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'Super college' stalled

Uncertainty shadows Glasgow FE merger as ministers say they need more time to think

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Uncertainty shadows Glasgow FE merger as ministers say they need more time to think

The pound;300 million plan for a "super college" in Glasgow city centre is now facing uncertainty after ministers said they needed more time to decide whether to approve it.

The three colleges involved - Glasgow Metropolitan, Central and Glasgow Nautical - have agreed to the merger proposal and expected ministers to give their approval by August 1.

But the Government has now announced that no decision will be made until September 1 "to enable full and proper consideration of the complex proposal".

Official sources are at pains to stress this is not an indication that the ambitious project, which will involve major capital investment in the further education estate in Glasgow, will not go ahead.

But The TESS understands that the Government has become increasingly concerned at the price tag at a time when all public spending is coming under unprecedented scrutiny.

There have already been hints from the Scottish Funding Council, which makes the decisions about financial support for colleges and universities on behalf of the Government, that the cost of the new college will have to be significantly reduced.

Ministers have also been concerned at the failure to harmonise terms and conditions for lecturers at the three colleges. And they appear reluctant to give the go-ahead to a merger which does not include Stow College. It pulled out of the protracted talks on the merger, arguing that there was "no compelling case" for it.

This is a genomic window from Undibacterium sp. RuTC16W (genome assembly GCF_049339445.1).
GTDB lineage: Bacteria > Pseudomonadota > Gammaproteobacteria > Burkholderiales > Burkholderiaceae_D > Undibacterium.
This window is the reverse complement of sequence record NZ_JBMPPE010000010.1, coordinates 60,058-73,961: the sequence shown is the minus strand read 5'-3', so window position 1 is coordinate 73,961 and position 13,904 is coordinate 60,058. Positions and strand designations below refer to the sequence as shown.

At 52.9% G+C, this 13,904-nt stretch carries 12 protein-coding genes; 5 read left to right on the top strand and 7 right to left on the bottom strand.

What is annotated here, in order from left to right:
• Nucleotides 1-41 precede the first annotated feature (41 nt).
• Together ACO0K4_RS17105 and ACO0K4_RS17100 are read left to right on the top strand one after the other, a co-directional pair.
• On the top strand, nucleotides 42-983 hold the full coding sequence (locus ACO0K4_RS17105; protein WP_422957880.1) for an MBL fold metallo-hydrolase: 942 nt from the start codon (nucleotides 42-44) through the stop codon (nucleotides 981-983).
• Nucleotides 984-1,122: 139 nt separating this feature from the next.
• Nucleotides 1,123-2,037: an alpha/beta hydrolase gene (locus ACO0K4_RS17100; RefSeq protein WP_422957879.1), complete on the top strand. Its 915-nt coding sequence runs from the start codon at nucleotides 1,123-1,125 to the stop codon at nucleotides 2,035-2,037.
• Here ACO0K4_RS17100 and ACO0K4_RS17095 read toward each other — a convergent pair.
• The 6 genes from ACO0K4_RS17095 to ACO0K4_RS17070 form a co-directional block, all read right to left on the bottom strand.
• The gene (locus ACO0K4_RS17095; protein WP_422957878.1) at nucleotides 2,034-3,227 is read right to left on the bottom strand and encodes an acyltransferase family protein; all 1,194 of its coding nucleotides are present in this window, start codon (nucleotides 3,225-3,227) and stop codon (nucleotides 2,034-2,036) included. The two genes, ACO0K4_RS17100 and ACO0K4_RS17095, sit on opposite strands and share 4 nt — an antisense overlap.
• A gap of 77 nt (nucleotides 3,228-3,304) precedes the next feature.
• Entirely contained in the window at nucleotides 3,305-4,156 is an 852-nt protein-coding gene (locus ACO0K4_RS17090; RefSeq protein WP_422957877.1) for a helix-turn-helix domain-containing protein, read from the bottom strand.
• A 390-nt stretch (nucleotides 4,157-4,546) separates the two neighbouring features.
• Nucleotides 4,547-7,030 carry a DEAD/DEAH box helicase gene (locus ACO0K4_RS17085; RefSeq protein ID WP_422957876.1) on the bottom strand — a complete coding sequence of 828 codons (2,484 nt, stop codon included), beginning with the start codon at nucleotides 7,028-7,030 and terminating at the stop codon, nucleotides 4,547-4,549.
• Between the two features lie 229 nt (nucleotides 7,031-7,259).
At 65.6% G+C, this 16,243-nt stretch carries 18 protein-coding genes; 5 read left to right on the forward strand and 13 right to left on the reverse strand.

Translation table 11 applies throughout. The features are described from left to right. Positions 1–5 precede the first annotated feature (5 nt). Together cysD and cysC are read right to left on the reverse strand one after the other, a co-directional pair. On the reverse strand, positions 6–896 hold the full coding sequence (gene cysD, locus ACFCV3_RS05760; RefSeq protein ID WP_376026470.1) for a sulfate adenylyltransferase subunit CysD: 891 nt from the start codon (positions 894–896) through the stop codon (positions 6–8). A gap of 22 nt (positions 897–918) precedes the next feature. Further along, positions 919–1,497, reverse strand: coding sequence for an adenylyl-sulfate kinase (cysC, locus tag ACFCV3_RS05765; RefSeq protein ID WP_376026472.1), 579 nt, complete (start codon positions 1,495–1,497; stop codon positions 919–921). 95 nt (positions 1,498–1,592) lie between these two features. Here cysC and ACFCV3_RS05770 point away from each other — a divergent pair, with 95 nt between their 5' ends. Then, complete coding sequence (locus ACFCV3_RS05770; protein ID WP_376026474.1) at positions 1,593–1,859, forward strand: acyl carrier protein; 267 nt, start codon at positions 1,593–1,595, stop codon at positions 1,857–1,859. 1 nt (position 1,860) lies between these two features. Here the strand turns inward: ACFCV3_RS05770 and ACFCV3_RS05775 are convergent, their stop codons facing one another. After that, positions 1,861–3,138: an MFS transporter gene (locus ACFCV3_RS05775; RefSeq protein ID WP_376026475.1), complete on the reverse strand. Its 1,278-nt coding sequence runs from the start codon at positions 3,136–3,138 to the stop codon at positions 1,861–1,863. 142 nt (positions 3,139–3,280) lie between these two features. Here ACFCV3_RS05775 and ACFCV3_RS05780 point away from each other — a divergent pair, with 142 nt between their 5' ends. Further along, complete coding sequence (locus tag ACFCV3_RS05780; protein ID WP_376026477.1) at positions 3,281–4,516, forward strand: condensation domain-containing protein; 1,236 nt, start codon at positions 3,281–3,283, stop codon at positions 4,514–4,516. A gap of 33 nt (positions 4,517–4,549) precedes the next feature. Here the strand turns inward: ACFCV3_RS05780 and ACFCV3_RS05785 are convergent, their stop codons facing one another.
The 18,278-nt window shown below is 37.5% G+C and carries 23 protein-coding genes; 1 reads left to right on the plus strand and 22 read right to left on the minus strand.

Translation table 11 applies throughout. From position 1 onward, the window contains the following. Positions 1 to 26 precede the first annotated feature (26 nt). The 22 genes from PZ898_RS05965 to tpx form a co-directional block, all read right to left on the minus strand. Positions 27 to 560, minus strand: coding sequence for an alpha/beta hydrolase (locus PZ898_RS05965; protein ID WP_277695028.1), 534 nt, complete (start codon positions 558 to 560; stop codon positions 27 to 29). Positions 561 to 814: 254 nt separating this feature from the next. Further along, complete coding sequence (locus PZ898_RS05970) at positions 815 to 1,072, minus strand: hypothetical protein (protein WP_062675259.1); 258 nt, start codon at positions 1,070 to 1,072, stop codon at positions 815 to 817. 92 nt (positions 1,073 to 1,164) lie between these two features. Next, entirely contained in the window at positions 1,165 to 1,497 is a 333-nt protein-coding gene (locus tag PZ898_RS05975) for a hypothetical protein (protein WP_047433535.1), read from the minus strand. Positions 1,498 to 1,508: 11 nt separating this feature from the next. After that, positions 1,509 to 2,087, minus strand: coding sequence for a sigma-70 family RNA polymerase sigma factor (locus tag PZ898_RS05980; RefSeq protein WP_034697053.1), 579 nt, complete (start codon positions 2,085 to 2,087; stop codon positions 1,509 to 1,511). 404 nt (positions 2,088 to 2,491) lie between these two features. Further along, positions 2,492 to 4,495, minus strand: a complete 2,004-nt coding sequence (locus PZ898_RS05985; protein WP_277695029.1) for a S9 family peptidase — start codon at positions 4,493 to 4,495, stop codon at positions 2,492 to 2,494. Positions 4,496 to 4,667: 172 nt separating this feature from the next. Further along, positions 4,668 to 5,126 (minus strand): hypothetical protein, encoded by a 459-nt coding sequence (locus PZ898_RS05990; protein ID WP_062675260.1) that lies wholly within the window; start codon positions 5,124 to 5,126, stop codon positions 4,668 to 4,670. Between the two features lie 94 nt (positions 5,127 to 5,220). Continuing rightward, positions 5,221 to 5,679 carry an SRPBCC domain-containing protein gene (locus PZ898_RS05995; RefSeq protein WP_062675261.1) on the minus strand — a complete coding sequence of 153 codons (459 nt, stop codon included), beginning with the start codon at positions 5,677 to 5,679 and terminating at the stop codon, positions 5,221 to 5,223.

The Government finally came under pressure from the Educational Institute of Scotland, which claimed there was "no sound educational rationale" for the planned college.

Ronnie Smith, the EIS general secretary, welcomed the Government's decision to delay approval. He pointed out that there would be fewer student places in the merged college than there are in the three existing ones, and said the exclusion of Stow from the plans put its future in doubt.

The EIS has also been seeking a guarantee of no compulsory redundancies during the merger process, but says this has not been forthcoming.

The main driving force behind the merger, Paul Little, principal designate of the new college and principal of Central College, maintained a cheerful outlook and said they would continue to work "to ensure that the merger process continues smoothly".

He added: "We firmly believe that the merger is in the best interests of our students, both current and potential, and of staff and the city of Glasgow."

The political difficulty for the Government now is that it will not want to get embroiled in a fresh row with Glasgow councillors over "Edinburgh ministers" pulling the plug on another major capital investment project for the city, as happened over the controversial axing of the Glasgow Airport Rail Link.

neil.munro@tes.co.uk.

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